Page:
Search Images Maps Play YouTube News Gmail Drive More »
Sign in
Screen reader users: click this link for accessible mode. Accessible mode has the same essential features but works better with your reader.

Patents

  1. Advanced Patent Search
Publication numberUS4147203 A
Publication typeGrant
Application numberUS 05/849,974
Publication dateApr 3, 1979
Filing dateNov 9, 1977
Priority dateNov 9, 1977
Publication number05849974, 849974, US 4147203 A, US 4147203A, US-A-4147203, US4147203 A, US4147203A
InventorsJohn F. Rayfield
Original AssigneeRayfield John F
Export CitationBiBTeX, EndNote, RefMan
External Links: USPTO, USPTO Assignment, Espacenet
Method and apparatus for controlling the heating and cooling function of a heat pump system
US 4147203 A
Abstract
This invention discloses a method and apparatus for coupling and controlling the operable components of a heat pump system to effectively regulate the temperature within a controlled environment. The operable components of the heat pump system include an indoor thermostat for monitoring the temperature within the controlled environment, an outdoor heat pump for heating and cooling the controlled environment, and an indoor fossil fuel furnace for supplementing the heating capacity of the heat pump. These components are operably coupled through a master switching relay which is arranged to use the monitored temperature of the controlled environment to select the operating mode of the system thereby providing an economical and efficient central control point.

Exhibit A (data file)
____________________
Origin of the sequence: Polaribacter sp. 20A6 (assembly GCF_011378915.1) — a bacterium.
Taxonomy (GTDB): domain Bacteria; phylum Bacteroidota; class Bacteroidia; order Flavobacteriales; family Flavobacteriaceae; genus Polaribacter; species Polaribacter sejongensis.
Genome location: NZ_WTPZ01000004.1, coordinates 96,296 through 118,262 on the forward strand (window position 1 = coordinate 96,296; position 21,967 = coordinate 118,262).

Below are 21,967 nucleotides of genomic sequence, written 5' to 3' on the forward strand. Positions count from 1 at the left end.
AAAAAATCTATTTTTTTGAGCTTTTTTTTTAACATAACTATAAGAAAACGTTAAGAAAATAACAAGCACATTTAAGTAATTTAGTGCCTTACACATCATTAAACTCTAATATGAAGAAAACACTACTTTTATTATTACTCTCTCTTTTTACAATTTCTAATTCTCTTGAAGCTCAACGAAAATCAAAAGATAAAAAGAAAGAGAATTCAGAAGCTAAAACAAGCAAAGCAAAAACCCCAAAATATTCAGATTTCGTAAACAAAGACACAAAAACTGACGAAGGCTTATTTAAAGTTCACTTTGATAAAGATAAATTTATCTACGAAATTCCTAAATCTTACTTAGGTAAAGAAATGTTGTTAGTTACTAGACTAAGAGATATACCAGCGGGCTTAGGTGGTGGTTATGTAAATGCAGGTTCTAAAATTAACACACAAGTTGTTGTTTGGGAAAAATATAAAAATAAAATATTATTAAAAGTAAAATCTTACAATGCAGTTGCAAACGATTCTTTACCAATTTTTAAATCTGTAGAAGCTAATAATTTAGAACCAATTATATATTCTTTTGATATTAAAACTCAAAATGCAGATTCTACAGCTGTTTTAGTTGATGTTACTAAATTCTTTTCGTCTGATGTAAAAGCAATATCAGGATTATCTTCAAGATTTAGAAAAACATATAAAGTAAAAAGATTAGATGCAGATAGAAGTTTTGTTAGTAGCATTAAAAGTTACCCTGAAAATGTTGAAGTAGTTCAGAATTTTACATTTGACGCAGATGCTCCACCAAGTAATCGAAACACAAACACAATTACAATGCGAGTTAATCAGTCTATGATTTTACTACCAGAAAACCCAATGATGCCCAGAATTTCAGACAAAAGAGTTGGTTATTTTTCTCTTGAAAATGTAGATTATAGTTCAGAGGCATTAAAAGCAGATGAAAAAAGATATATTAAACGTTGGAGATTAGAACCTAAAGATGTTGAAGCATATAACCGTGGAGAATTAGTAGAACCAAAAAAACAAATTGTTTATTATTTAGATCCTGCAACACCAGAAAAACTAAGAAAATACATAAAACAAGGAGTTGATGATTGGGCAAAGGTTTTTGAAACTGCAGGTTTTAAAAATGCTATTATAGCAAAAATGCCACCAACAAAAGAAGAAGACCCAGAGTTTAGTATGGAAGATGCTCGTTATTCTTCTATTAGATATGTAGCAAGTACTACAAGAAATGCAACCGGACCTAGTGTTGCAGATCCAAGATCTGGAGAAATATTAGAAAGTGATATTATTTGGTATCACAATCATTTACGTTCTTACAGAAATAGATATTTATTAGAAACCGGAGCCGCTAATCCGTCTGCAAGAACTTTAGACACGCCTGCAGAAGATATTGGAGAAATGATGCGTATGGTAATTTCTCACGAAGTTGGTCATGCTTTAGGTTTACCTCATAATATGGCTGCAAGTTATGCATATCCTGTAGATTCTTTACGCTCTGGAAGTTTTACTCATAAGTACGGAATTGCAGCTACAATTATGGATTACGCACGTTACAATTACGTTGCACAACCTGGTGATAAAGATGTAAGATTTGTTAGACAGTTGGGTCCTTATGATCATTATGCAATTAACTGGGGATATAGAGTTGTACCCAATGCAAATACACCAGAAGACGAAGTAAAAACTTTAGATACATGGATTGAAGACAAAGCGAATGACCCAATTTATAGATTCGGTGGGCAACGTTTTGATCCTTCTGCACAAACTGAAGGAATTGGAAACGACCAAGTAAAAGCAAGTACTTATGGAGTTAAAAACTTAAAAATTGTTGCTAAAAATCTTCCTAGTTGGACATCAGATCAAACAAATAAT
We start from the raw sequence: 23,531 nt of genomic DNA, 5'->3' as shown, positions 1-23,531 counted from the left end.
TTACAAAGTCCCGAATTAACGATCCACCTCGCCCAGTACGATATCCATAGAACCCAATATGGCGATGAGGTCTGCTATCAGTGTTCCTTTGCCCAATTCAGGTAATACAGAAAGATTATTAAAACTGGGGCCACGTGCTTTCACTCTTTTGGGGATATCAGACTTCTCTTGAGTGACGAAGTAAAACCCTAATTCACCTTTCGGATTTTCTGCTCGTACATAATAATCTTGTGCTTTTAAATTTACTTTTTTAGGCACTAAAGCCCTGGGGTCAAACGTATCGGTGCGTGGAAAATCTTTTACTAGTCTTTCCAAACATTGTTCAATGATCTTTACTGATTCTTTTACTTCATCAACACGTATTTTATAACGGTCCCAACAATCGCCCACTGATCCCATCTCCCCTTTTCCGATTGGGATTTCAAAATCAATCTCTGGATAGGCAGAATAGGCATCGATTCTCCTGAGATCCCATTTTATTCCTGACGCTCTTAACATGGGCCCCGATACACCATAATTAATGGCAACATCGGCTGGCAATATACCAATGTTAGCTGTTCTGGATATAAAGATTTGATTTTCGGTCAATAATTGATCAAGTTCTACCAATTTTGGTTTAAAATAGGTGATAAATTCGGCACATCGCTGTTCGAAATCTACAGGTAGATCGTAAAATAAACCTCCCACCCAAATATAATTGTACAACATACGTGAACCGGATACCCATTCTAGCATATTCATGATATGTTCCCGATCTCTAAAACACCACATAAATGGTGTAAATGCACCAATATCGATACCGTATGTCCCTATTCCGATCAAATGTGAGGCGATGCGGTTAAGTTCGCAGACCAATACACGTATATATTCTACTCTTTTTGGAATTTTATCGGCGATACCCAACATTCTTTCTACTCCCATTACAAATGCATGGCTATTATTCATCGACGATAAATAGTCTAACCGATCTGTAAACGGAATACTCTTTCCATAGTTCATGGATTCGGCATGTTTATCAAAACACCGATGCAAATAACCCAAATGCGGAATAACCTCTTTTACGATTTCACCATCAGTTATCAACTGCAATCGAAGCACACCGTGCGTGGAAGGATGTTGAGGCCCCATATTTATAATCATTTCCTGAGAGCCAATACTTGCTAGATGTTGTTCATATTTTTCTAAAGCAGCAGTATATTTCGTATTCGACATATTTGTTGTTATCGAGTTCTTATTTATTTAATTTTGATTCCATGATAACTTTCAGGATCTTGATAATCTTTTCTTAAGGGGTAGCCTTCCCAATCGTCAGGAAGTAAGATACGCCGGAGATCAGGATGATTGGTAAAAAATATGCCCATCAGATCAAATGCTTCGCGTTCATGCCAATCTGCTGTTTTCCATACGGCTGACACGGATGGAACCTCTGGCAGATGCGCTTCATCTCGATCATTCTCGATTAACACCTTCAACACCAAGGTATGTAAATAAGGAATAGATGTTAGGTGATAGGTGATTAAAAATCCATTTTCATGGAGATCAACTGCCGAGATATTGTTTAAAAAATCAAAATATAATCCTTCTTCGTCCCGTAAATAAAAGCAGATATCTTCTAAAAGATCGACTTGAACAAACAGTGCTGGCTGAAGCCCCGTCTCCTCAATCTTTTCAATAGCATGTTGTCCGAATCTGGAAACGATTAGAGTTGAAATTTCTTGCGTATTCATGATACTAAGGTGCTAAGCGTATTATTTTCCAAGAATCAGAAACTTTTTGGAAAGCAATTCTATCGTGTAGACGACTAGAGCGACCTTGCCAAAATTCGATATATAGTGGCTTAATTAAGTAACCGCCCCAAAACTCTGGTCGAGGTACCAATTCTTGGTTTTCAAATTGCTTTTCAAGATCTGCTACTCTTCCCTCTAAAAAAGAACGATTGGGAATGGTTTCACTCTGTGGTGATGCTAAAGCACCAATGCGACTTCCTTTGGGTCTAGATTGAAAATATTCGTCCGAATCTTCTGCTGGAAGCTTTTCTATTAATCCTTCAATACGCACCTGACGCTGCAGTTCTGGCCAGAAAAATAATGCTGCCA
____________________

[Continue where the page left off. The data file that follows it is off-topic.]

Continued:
Images(1)
Previous page
Next page
Claims(13)
Having thus described my invention, I claim:
1. A low voltage control apparatus for use in a heat pump heating and cooling system operable to regulate the temperature within a controlled environment, said heat pump system comprising an indoor thermostat operable to generate a cooling signal when the temperature within the controlled environment rises above a preset maximum temperature, a first heating signal when the temperature within the controlled environment drops below a first preset minimum temperature, and a second heating signal when the temperature within the controlled environment drops below a second preset minimum temperature that is lower than said first minimum temperature; an outdoor heat pump operable to heat and cool the controlled environment; and an indoor fossil fuel furnace operable to supplement the heating capacity of said outdoor heat pump, said low voltage control apparatus comprising:
terminal means for operably coupling the control panel with said indoor thermostat, said heat pump, and said fossil fuel furnace; and